Thursday, December 20, 2012

This Christmas ...




Christmas is just around the corner. This has always been my favorite time of year - a time of so many special family traditions growing up. I think it has a lot to do with the richness of old German traditions ... my family on both sides coming from Germany or Switzerland in the time of my great grandparents, but still holding on to the traditions and passing them down. I always felt that connection - when the candles on the advent calendar were lit, when we sang the old hymns in Church. When we celebrated Christmas on Christmas Eve with the magic of darkness outside and candles flickering on the tree while everyone around me woke up to stockings and crackers at Christmas lunch.



When we were little we each had a fabric advent calendar and on the first day of December we woke up to find them heavily laden with tiny parcels, carefully wrapped so that none of us could take a peak inside. We weren't supposed to touch or feel any of the presents (we ignored that rule when no one was watching) and each day held a new surprise. Tiny outfits for our Barbie or Sindy dolls, carefully sewn by my mom ... a toy car, a chocolate ... five children and 24 gifts for each calendar, each one wrapped and tied on with string ... I often wonder at her love and patience.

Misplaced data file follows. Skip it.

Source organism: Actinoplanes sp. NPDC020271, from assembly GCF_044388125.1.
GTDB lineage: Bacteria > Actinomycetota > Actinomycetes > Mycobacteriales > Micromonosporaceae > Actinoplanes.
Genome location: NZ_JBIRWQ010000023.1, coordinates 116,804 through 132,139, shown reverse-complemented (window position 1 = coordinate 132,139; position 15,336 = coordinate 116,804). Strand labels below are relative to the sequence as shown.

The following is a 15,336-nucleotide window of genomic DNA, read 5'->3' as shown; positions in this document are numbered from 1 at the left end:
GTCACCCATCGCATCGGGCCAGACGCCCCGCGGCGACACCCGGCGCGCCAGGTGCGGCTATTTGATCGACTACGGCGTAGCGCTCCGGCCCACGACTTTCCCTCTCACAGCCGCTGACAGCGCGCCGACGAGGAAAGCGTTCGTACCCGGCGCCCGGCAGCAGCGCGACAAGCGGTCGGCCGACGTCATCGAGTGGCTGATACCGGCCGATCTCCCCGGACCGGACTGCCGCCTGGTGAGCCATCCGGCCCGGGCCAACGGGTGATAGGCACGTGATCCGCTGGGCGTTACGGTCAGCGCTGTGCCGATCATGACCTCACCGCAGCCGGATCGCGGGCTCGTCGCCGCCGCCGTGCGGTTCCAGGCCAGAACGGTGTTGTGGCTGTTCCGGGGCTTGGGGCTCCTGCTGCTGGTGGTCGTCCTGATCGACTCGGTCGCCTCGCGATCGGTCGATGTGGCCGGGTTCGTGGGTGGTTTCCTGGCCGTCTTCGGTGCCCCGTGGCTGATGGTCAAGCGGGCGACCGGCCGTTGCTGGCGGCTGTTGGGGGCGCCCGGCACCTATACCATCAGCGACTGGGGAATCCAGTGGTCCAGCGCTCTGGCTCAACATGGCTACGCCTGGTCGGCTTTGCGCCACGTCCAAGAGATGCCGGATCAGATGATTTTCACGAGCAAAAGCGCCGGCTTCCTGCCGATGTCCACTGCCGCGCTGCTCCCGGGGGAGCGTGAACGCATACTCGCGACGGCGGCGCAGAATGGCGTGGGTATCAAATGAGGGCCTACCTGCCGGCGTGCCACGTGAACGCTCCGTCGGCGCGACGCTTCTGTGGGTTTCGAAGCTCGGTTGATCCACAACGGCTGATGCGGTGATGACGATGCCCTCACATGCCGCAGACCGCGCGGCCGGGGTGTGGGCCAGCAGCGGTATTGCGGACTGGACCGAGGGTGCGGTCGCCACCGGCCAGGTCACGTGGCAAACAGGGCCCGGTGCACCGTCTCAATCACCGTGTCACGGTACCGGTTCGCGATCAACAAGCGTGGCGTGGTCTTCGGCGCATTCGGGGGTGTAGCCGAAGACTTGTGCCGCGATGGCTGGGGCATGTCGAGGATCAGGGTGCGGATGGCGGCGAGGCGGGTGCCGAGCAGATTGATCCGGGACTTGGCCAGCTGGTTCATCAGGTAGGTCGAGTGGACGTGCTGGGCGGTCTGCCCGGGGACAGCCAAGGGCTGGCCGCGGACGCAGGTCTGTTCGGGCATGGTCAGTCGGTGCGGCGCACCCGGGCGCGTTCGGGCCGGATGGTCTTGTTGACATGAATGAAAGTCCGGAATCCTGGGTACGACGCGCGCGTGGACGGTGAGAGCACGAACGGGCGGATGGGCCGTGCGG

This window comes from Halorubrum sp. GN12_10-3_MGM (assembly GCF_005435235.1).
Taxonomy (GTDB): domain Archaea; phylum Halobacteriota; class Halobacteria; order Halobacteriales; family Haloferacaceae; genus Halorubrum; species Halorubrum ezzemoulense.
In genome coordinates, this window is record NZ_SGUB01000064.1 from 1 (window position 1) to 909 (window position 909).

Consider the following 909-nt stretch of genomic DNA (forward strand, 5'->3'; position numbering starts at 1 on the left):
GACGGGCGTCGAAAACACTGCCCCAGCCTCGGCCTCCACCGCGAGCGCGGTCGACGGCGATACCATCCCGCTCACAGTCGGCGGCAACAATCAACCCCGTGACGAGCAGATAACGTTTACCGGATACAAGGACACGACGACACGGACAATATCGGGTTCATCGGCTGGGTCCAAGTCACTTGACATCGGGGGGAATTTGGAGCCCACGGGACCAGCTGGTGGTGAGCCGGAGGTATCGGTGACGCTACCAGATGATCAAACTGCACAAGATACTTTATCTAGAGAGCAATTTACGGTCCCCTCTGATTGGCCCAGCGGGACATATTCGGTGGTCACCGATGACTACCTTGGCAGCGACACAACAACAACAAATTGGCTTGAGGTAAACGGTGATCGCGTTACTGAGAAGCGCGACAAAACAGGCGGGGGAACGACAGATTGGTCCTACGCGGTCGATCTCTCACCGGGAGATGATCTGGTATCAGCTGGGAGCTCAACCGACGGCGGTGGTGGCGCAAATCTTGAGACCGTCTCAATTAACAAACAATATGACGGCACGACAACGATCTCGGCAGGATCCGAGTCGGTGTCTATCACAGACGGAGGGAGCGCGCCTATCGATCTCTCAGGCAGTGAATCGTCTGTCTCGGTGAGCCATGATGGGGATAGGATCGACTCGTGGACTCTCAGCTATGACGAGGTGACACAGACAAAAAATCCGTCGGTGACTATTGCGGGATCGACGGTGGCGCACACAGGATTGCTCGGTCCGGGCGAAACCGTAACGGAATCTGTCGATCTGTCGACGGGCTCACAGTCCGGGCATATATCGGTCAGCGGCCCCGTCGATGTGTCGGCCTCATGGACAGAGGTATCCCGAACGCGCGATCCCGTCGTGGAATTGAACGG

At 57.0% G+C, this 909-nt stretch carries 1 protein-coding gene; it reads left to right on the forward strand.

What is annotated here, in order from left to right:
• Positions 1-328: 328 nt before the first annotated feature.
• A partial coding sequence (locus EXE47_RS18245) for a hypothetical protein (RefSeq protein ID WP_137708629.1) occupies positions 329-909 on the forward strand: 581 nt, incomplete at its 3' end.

Sometimes on a night in early December, the night of Saint Niklaus, we would leave our shoes lined up in the passage and the next morning they would be brimming with a gift, nuts, oranges, chocolate. Just like the beautiful illustrations in my tiny German children's books, pages dog eared and well worn. I still have those books and I love them even more today. They take me back to that time, crouched in bed, too excited to sleep. Waiting to dream of Santa and presents ... my world felt full of wonder and magic.


image taken from Apfel, Nuss und Mandelkern - ein pixi Weihnachtsbuch

And then came Christmas Eve ... baths and an early evening Church service. The tree lit and holding white candles as we sang. Home to my grandparent's house where the doors to the living room had all been sealed and closed and there was no way to see in at all. While the adults arrived from Church and fussed over plates of food and set the table, we children waited in a room at the end of a long passage where we could not see or hear what was happening and our excitement made us feel like bursting. Then we would be called to line up outside the big wooden doors leading into the lounge. Youngest to oldest, each holding a small candle as we walked into the room. I will always remember the beauty of the huge tree - sparkling and beautiful - the piles of presents underneath and the room bathed in soft light ... music playing ... doors open to the dark African night and inside the warmth of a house on a summer evening filled with candles. The opening of presents. The plates of baked biscuits and chocolates set out. The crystal bowl of my grandfather's punch. Plates of small meatballs and freshly baked rolls ... dinner was simple but delicious - finger foods perfect for eating in stages over chatting and glasses of punch and sitting talking while the candles slowly burnt. Cigars were smoked by the men in the family. Laughing over glasses of punch filled with fruit. The ritual of guessing which of the last three candles would burn the longest. Midnight arriving and the glow of food and presents and such wonderful memories.